Taking the time to get to know the employees also seems to help with turnover. The average tenure for an Ewald Kubota employee is 14 years. 

Employee Training

In addition to training facilitated by the manufacturer, Ewald Kubota puts an emphasis on in-house training as well. Ewald will arrange with Kubota to have a transaxle from a zero-turn mower sent to the Seguin store, where one of the more experienced technicians teaches a class for the newer technicians. 

“We’ll spend a day talking about common failures and things to look for,” Ewald says. “We do the training based on our own experiences with the equipment.” 

Shellee Gregory, who works in human resources for the dealership, also organizes training for every single employee, whether they work in accounting, parts, sales, etc. She’ll assign classes from Kubota University and set a curriculum for every position to follow. Those classes are available online through Kubota. 

Learning from Your Peers

Ewald has been part of a 20 Group for a number of years. Initially the dealership was in a group that was made up large ag equipment dealers with a few other similar Kubota dealers mixed in. Ewald and 2 other Kubota dealers from Dallas and Houston ultimately left that group and formed their own 20 Group. 

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Ewald Kubota added locations in Marble Falls (left top and bottom) and Austin (above) in 2014 when the dealership merged with Lanford Equipment Co.

The new group is led by Bill Bohmer with the Spader Business Management. All the dealers are Kubota dealers in metro areas. Today, it’s a group of 10. Ewald says the group serves as a great resource for him.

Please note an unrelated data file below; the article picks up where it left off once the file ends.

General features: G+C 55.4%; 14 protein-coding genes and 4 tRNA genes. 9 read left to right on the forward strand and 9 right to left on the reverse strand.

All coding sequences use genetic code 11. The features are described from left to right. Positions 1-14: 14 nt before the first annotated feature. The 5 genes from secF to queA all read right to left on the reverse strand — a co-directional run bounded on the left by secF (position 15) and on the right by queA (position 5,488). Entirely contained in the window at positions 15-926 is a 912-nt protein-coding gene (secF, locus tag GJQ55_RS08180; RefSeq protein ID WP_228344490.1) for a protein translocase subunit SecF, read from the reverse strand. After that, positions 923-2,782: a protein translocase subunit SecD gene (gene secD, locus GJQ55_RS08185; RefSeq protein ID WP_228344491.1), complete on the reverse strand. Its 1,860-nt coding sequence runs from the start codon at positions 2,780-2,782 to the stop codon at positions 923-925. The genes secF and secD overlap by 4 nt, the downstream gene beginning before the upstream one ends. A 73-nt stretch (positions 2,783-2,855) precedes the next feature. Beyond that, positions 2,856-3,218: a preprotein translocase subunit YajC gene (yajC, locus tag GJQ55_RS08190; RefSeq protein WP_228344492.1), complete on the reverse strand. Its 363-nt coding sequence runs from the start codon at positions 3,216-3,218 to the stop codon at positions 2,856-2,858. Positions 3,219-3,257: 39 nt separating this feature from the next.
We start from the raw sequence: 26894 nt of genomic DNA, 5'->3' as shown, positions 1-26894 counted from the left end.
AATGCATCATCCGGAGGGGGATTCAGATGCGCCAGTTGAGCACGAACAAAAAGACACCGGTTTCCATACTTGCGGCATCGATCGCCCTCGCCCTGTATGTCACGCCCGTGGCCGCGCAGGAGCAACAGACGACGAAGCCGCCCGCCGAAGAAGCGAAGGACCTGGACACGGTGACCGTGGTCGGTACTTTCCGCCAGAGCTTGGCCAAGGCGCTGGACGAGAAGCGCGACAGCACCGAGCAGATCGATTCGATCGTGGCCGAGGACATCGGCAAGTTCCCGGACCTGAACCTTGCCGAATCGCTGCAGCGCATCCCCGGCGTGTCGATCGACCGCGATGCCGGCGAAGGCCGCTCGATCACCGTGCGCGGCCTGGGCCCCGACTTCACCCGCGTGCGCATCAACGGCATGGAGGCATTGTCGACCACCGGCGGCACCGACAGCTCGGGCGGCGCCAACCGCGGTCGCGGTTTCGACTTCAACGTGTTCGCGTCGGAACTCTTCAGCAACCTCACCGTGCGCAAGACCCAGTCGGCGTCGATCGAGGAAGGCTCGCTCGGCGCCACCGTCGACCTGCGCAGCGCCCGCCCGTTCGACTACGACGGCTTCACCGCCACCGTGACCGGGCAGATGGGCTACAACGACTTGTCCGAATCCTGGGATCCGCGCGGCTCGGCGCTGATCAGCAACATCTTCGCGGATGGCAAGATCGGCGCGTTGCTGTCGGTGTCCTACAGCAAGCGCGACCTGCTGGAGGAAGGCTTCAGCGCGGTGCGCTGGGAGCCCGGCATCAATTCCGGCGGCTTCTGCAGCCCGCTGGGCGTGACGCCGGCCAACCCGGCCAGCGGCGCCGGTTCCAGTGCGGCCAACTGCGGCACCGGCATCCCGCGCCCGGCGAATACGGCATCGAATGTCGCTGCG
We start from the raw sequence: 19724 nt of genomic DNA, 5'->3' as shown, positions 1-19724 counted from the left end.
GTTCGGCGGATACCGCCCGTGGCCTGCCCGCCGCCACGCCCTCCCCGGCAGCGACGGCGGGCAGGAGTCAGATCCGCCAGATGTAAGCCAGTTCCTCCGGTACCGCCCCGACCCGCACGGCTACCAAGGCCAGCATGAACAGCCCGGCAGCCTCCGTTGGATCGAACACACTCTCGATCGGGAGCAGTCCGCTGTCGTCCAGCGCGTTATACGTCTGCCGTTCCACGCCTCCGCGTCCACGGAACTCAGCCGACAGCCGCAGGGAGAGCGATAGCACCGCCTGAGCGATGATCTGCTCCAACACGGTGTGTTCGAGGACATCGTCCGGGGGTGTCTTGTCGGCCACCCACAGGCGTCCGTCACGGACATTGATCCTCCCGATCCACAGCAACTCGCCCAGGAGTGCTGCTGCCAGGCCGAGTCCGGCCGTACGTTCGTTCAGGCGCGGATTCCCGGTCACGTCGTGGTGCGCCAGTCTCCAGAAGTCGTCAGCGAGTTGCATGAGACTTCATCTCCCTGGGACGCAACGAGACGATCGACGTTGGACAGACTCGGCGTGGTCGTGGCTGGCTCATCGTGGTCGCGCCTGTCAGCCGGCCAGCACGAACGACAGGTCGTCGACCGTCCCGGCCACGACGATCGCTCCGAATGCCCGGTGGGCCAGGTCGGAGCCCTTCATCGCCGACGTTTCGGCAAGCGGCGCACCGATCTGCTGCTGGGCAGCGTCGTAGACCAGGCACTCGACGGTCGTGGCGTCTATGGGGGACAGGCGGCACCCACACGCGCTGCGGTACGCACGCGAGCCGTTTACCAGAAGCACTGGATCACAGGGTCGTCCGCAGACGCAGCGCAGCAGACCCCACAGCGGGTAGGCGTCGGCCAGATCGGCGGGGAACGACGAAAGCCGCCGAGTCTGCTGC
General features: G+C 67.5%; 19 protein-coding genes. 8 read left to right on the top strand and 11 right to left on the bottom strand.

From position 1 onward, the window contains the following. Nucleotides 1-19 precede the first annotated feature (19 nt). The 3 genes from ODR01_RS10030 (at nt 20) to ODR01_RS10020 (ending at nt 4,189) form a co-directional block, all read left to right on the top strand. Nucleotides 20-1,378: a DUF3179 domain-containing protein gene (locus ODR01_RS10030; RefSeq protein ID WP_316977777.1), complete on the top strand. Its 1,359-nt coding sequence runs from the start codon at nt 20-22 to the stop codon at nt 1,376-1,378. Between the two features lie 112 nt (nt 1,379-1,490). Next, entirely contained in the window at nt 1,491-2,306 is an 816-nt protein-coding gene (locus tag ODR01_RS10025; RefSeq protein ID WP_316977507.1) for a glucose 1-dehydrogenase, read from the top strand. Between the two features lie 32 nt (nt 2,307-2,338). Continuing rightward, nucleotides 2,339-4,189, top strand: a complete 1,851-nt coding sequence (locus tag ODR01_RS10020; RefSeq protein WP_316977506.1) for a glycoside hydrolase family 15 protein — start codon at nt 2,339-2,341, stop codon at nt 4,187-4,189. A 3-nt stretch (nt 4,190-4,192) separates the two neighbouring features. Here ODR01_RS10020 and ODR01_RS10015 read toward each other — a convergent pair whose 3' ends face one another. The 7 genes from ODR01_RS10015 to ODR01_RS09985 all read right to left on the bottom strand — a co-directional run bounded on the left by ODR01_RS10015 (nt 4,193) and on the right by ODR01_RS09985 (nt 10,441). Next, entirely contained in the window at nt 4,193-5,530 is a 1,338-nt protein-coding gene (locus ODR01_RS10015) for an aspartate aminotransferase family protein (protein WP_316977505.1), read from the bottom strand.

“If I don’t know something, I just find somebody who knows the answer and I ask them,” Ewald says. “It’s a lot easier than me having to do it the hard way. When I had a question before we opened this rental store, one of the 20 Group members is a big time rental guy and I asked him to come down to the store, tell me what I need to do, show me how I need to do this. It’s nice being able to have those resources to do that, rather than me just going and trying it on my own and losing a bunch of money. It’s nice to go ask somebody and say, ‘What do I do?”

Looking ahead, Ewald and Owen both agree that with so much rapid growth in the last few years, they need to let the dust settle a little. There are already some signs of that, though. Owen says she’s noticed the office staff is starting to get used to the new workload and things have started to calm down. 

As they move forward, Ewald Kubota will continue to operate under the motto that’s gotten them where they are today: “Your God is first, your family is second; your job is third. Never put one in front of the other.”